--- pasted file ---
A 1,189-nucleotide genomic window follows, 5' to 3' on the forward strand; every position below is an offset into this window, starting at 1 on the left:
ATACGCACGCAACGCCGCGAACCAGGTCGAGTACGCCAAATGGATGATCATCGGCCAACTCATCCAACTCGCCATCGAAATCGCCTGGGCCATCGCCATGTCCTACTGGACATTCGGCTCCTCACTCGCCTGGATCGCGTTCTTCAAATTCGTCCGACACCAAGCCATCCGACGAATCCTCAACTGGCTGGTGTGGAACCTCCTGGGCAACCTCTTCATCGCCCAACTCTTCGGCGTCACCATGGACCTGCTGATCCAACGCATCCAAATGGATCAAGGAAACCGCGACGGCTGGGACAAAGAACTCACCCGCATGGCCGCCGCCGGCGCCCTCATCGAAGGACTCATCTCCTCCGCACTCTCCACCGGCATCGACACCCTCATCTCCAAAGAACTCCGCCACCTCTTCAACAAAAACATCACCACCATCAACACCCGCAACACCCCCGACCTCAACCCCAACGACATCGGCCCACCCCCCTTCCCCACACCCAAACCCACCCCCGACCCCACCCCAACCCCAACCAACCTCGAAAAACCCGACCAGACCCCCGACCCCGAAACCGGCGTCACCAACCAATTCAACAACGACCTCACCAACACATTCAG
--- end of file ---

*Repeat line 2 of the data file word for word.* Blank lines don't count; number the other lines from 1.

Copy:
ATACGCACGCAACGCCGCGAACCAGGTCGAGTACGCCAAATGGATGATCATCGGCCAACTCATCCAACTCGCCATCGAAATCGCCTGGGCCATCGCCATGTCCTACTGGACATTCGGCTCCTCACTCGCCTGGATCGCGTTCTTCAAATTCGTCCGACACCAAGCCATCCGACGAATCCTCAACTGGCTGGTGTGGAACCTCCTGGGCAACCTCTTCATCGCCCAACTCTTCGGCGTCACCATGGACCTGCTGATCCAACGCATCCAAATGGATCAAGGAAACCGCGACGGCTGGGACAAAGAACTCACCCGCATGGCCGCCGCCGGCGCCCTCATCGAAGGACTCATCTCCTCCGCACTCTCCACCGGCATCGACACCCTCATCTCCAAAGAACTCCGCCACCTCTTCAACAAAAACATCACCACCATCAACACCCGCAACACCCCCGACCTCAACCCCAACGACATCGGCCCACCCCCCTTCCCCACACCCAAACCCACCCCCGACCCCACCCCAACCCCAACCAACCTCGAAAAACCCGACCAGACCCCCGACCCCGAAACCGGCGTCACCAACCAATTCAACAACGACCTCACCAACACATTCAG